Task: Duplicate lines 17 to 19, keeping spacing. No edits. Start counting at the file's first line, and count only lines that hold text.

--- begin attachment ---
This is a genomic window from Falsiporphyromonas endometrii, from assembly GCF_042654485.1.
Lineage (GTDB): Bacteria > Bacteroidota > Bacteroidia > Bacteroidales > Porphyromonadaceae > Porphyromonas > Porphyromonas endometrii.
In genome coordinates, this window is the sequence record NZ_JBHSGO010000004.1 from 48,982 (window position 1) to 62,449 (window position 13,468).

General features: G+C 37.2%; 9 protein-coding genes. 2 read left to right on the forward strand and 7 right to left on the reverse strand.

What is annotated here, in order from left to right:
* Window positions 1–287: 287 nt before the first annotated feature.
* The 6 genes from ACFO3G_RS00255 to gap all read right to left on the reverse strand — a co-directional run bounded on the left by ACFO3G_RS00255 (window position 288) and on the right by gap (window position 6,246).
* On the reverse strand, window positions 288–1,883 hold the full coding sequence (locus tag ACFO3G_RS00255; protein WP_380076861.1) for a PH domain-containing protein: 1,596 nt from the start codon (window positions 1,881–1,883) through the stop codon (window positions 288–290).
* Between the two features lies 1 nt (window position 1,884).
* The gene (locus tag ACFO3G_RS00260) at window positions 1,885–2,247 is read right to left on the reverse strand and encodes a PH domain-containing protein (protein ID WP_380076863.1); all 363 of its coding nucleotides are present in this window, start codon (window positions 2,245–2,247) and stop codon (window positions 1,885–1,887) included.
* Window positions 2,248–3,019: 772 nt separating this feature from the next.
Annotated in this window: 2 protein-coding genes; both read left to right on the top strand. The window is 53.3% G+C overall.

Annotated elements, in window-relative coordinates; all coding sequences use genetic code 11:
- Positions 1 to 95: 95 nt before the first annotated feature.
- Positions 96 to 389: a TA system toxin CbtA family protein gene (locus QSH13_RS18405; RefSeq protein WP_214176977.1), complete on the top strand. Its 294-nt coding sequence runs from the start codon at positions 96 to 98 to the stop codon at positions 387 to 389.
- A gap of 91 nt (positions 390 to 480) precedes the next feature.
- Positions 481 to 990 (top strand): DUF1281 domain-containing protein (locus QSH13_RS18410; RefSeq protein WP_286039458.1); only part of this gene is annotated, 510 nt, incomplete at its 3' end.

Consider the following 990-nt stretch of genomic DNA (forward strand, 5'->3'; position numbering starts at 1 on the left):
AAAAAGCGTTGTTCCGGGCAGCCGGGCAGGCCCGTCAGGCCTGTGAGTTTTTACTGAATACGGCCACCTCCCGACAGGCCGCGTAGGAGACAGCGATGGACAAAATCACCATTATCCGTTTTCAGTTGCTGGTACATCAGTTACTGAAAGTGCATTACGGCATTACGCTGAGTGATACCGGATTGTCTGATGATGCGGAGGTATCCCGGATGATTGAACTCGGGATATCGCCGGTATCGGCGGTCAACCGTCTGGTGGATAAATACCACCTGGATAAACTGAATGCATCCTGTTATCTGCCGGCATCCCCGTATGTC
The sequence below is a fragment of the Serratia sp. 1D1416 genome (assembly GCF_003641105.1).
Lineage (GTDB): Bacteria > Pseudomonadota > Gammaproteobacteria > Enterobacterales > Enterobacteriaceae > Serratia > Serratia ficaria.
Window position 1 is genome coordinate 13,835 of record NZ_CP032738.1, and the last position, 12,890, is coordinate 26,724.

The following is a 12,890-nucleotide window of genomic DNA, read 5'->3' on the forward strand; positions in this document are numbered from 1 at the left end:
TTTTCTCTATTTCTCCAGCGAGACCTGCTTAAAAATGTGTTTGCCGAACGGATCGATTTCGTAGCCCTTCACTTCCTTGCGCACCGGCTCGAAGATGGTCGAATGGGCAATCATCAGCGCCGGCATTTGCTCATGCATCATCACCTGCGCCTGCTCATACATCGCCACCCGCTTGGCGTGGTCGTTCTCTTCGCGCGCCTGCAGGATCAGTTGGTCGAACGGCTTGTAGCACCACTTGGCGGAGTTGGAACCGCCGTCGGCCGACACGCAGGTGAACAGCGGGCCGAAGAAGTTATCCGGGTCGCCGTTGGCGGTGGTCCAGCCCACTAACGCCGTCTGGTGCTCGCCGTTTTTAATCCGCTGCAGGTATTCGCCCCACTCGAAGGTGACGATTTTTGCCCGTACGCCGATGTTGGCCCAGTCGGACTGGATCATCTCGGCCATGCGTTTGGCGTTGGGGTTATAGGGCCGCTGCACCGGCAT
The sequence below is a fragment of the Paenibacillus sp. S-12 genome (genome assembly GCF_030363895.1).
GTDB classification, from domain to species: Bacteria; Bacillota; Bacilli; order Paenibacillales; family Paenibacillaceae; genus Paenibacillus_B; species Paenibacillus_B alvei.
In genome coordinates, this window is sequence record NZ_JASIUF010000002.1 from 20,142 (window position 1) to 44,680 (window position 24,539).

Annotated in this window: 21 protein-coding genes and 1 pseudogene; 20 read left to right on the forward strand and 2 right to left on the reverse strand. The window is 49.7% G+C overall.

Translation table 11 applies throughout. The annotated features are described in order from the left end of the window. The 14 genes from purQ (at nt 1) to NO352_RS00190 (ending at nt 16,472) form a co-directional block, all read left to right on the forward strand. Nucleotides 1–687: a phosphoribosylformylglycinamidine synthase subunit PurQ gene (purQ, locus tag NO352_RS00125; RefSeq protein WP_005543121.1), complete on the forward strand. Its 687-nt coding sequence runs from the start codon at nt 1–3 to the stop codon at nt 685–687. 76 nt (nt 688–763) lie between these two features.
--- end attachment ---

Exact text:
- Positions 481 to 990 (top strand): DUF1281 domain-containing protein (locus QSH13_RS18410; RefSeq protein WP_286039458.1); only part of this gene is annotated, 510 nt, incomplete at its 3' end.

Consider the following 990-nt stretch of genomic DNA (forward strand, 5'->3'; position numbering starts at 1 on the left):
AAAAAGCGTTGTTCCGGGCAGCCGGGCAGGCCCGTCAGGCCTGTGAGTTTTTACTGAATACGGCCACCTCCCGACAGGCCGCGTAGGAGACAGCGATGGACAAAATCACCATTATCCGTTTTCAGTTGCTGGTACATCAGTTACTGAAAGTGCATTACGGCATTACGCTGAGTGATACCGGATTGTCTGATGATGCGGAGGTATCCCGGATGATTGAACTCGGGATATCGCCGGTATCGGCGGTCAACCGTCTGGTGGATAAATACCACCTGGATAAACTGAATGCATCCTGTTATCTGCCGGCATCCCCGTATGTC